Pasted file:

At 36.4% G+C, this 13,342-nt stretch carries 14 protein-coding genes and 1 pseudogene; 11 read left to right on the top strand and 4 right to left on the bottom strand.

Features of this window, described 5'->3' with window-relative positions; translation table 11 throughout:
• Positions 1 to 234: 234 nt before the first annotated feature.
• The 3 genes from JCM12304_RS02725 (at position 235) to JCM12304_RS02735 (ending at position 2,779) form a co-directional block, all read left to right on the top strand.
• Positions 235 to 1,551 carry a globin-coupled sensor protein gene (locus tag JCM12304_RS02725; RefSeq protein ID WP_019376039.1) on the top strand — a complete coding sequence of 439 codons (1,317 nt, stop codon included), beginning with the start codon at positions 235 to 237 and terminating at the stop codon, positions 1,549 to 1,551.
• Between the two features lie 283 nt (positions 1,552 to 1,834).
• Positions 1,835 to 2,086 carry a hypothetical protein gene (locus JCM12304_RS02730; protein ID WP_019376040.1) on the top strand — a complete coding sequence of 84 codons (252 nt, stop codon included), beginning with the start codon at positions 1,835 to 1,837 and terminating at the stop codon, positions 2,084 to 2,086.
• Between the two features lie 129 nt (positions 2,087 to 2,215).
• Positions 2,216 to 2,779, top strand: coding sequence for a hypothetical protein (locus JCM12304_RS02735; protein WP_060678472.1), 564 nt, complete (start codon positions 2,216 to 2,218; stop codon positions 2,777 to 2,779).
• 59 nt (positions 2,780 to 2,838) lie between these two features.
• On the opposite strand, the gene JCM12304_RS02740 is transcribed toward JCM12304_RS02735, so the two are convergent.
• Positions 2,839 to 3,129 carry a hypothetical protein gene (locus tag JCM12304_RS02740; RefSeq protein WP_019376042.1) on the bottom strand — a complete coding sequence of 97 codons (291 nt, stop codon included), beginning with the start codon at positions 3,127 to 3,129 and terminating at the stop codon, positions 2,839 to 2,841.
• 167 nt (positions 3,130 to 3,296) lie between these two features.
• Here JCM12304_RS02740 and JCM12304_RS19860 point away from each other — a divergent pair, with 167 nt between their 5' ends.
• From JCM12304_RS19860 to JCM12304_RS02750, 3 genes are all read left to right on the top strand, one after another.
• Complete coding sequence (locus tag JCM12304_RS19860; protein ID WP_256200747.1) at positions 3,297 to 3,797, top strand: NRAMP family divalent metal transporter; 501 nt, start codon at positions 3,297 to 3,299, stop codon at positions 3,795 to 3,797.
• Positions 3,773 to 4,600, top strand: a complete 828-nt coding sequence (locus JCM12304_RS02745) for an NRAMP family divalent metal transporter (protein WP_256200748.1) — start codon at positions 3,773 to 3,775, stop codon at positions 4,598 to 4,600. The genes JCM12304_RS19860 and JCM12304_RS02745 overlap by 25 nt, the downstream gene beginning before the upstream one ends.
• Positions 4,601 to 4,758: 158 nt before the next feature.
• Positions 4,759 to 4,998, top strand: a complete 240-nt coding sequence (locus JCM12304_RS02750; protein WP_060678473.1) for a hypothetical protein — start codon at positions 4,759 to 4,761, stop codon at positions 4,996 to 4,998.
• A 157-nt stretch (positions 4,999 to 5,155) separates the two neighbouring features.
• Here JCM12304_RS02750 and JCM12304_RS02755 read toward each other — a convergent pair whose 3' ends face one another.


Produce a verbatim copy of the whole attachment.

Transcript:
At 36.4% G+C, this 13,342-nt stretch carries 14 protein-coding genes and 1 pseudogene; 11 read left to right on the top strand and 4 right to left on the bottom strand.

Features of this window, described 5'->3' with window-relative positions; translation table 11 throughout:
• Positions 1 to 234: 234 nt before the first annotated feature.
• The 3 genes from JCM12304_RS02725 (at position 235) to JCM12304_RS02735 (ending at position 2,779) form a co-directional block, all read left to right on the top strand.
• Positions 235 to 1,551 carry a globin-coupled sensor protein gene (locus tag JCM12304_RS02725; RefSeq protein ID WP_019376039.1) on the top strand — a complete coding sequence of 439 codons (1,317 nt, stop codon included), beginning with the start codon at positions 235 to 237 and terminating at the stop codon, positions 1,549 to 1,551.
• Between the two features lie 283 nt (positions 1,552 to 1,834).
• Positions 1,835 to 2,086 carry a hypothetical protein gene (locus JCM12304_RS02730; protein ID WP_019376040.1) on the top strand — a complete coding sequence of 84 codons (252 nt, stop codon included), beginning with the start codon at positions 1,835 to 1,837 and terminating at the stop codon, positions 2,084 to 2,086.
• Between the two features lie 129 nt (positions 2,087 to 2,215).
• Positions 2,216 to 2,779, top strand: coding sequence for a hypothetical protein (locus JCM12304_RS02735; protein WP_060678472.1), 564 nt, complete (start codon positions 2,216 to 2,218; stop codon positions 2,777 to 2,779).
• 59 nt (positions 2,780 to 2,838) lie between these two features.
• On the opposite strand, the gene JCM12304_RS02740 is transcribed toward JCM12304_RS02735, so the two are convergent.
• Positions 2,839 to 3,129 carry a hypothetical protein gene (locus tag JCM12304_RS02740; RefSeq protein WP_019376042.1) on the bottom strand — a complete coding sequence of 97 codons (291 nt, stop codon included), beginning with the start codon at positions 3,127 to 3,129 and terminating at the stop codon, positions 2,839 to 2,841.
• 167 nt (positions 3,130 to 3,296) lie between these two features.
• Here JCM12304_RS02740 and JCM12304_RS19860 point away from each other — a divergent pair, with 167 nt between their 5' ends.
• From JCM12304_RS19860 to JCM12304_RS02750, 3 genes are all read left to right on the top strand, one after another.
• Complete coding sequence (locus tag JCM12304_RS19860; protein ID WP_256200747.1) at positions 3,297 to 3,797, top strand: NRAMP family divalent metal transporter; 501 nt, start codon at positions 3,297 to 3,299, stop codon at positions 3,795 to 3,797.
• Positions 3,773 to 4,600, top strand: a complete 828-nt coding sequence (locus JCM12304_RS02745) for an NRAMP family divalent metal transporter (protein WP_256200748.1) — start codon at positions 3,773 to 3,775, stop codon at positions 4,598 to 4,600. The genes JCM12304_RS19860 and JCM12304_RS02745 overlap by 25 nt, the downstream gene beginning before the upstream one ends.
• Positions 4,601 to 4,758: 158 nt before the next feature.
• Positions 4,759 to 4,998, top strand: a complete 240-nt coding sequence (locus JCM12304_RS02750; protein WP_060678473.1) for a hypothetical protein — start codon at positions 4,759 to 4,761, stop codon at positions 4,996 to 4,998.
• A 157-nt stretch (positions 4,999 to 5,155) separates the two neighbouring features.
• Here JCM12304_RS02750 and JCM12304_RS02755 read toward each other — a convergent pair whose 3' ends face one another.